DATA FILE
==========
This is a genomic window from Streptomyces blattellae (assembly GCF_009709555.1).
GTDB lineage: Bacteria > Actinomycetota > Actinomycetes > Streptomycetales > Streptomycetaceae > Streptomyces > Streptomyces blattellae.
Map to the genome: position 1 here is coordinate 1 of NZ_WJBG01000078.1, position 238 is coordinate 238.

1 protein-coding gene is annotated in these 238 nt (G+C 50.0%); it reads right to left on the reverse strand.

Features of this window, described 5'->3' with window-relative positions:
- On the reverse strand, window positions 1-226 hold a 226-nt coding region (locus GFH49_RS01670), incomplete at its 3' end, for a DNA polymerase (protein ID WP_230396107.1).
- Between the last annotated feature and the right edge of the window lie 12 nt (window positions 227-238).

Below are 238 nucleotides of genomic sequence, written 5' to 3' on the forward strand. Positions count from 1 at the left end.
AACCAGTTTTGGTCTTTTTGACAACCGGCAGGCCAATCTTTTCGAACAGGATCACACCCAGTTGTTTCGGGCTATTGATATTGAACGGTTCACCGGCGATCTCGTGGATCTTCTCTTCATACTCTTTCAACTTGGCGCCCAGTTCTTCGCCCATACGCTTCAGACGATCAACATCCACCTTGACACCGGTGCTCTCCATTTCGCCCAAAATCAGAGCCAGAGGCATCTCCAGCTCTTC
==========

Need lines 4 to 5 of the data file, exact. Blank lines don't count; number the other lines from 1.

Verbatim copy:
1 protein-coding gene is annotated in these 238 nt (G+C 50.0%); it reads right to left on the reverse strand.

Features of this window, described 5'->3' with window-relative positions: